• In 1906, Clyde Tombaugh was born. He was the astronomer who discovered Pluto in 1930.
  • In 1920, voice actor Janet Waldo was born. Among other roles, she was Judy in The Jetsons and Josie in Josie and the Pussycats.
  • In 1940, George A. Romero, director of 1968’s Night of the Living Dead, was born.
  • In 1941, the United Service Organization (USO) was created to entertain American troops.
  • In 1948, Ceylon (later renamed Sri Lanka) became independent within the British Commonwealth.
  • In 1952, Jackie Robinson, the first African-American to play in Major League Baseball, became the vice president and director of personnel for Chock full o’Nuts. That made him the first African-American vice president of a major American corporation.
  • In 1970, Patton premiered in New York City. It won the Academy Award for Best Picture in 1971.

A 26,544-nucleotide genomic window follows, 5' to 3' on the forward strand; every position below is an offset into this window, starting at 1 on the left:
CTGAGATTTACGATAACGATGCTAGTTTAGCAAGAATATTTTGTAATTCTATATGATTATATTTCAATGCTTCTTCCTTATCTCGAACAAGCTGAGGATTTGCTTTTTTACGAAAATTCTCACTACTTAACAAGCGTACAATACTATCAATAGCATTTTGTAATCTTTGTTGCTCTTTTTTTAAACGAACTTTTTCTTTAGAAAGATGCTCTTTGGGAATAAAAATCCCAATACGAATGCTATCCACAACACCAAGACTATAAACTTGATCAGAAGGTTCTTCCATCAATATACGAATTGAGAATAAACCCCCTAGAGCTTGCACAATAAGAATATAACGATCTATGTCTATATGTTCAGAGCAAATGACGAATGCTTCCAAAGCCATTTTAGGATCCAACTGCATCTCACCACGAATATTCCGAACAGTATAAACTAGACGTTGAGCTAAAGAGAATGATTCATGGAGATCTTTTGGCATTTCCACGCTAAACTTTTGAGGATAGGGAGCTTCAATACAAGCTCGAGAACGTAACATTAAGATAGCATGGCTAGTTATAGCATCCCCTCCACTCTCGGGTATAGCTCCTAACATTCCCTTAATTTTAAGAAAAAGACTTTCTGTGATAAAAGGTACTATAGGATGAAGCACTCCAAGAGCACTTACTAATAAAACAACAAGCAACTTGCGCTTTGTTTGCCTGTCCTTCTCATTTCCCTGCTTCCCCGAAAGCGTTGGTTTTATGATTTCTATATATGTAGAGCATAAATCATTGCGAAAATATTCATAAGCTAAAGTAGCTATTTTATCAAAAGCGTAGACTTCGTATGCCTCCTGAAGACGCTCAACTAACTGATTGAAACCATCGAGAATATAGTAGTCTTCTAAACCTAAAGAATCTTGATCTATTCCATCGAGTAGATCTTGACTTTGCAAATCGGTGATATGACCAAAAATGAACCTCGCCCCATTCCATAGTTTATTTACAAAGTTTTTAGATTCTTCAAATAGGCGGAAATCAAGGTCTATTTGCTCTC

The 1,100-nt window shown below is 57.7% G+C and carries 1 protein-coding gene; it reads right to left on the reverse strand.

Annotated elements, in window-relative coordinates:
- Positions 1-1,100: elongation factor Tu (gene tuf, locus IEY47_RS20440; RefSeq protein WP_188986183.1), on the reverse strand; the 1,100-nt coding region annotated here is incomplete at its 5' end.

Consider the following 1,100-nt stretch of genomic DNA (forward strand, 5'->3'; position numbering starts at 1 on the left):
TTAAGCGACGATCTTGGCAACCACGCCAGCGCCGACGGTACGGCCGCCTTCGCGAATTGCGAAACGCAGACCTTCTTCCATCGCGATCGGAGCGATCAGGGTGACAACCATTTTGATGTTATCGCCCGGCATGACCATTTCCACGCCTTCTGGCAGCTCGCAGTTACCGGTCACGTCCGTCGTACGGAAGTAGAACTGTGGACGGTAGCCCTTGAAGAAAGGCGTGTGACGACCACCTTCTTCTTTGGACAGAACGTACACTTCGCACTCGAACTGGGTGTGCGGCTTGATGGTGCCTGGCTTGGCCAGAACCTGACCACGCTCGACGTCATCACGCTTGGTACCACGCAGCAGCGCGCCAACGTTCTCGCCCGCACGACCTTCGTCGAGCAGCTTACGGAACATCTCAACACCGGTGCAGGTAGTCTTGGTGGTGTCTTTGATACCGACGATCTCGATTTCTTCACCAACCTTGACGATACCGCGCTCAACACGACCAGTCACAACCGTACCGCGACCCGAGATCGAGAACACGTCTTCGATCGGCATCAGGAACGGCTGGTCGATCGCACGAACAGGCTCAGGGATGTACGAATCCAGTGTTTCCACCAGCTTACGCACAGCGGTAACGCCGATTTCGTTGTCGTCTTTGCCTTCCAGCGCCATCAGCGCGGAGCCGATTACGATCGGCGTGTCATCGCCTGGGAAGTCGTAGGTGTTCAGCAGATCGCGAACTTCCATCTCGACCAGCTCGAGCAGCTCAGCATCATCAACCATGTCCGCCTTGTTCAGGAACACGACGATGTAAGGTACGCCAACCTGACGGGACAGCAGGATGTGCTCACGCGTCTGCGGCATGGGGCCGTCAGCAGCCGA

• In 2004, Facebook was founded.

 

In 1913, American civil rights activist Rosa Parks was born. She was known for her pivotal role in the Montgomery bus boycott and has become known as the “the mother of the freedom movement”.

Around the turn of the 20th century, former Confederate states adopted new laws that disenfranchised black voters. Jim Crow laws also imposed racial segregation upon public facilities, retail stores, and public transportation in the American South. To that end, buses had separate seating sections for black customers and white customers, and whites took priority.

In 1932, Rosa married Montgomery barber Raymond Parks. At that time, the NAACP was collecting funds to support the defense of the Scottsboro Boys, a group of black men who were falsely accused of raping two white women. In 1943, Rosa Parks became active in the civil rights movement and joined the NAACP where she served as secretary until 1957. One day, she boarded a bus and paid the fare, but was forced to disembark by driver James F. Blake and enter the bus again using the back door per city rules. When she complied, Blake drove off and left her stranded in the rain.